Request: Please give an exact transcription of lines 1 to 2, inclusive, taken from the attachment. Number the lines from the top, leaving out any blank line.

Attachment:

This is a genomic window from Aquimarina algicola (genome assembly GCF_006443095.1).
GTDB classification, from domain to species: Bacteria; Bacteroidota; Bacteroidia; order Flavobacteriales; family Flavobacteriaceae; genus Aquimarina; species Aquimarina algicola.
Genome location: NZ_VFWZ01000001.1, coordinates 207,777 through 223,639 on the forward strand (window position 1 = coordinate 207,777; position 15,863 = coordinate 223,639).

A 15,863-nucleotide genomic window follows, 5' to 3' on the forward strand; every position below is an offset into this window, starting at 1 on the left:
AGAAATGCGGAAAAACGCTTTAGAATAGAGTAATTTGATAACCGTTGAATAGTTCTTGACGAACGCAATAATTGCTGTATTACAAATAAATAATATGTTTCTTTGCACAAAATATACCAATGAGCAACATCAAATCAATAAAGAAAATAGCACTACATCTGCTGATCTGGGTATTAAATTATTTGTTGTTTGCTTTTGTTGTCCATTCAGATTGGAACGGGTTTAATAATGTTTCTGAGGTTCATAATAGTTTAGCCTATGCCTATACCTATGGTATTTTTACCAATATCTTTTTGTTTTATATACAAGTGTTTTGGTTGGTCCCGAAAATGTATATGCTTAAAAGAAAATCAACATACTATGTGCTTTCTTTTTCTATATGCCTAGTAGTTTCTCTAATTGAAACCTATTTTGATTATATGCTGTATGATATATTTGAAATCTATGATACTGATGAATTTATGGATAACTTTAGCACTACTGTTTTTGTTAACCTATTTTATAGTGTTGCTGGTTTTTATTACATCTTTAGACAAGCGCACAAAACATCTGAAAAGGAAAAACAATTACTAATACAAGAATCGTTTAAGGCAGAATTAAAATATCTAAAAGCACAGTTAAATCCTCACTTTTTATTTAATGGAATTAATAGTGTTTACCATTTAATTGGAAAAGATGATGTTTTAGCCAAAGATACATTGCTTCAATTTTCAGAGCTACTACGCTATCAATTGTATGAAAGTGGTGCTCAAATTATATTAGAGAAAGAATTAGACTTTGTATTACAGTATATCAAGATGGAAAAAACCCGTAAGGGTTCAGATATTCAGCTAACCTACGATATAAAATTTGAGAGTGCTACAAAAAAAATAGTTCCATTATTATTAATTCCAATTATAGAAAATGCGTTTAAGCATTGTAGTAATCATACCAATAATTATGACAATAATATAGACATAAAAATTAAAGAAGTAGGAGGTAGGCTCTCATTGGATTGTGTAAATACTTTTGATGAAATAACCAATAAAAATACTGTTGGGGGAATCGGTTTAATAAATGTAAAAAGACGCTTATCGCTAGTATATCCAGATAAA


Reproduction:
This is a genomic window from Aquimarina algicola (genome assembly GCF_006443095.1).
GTDB classification, from domain to species: Bacteria; Bacteroidota; Bacteroidia; order Flavobacteriales; family Flavobacteriaceae; genus Aquimarina; species Aquimarina algicola.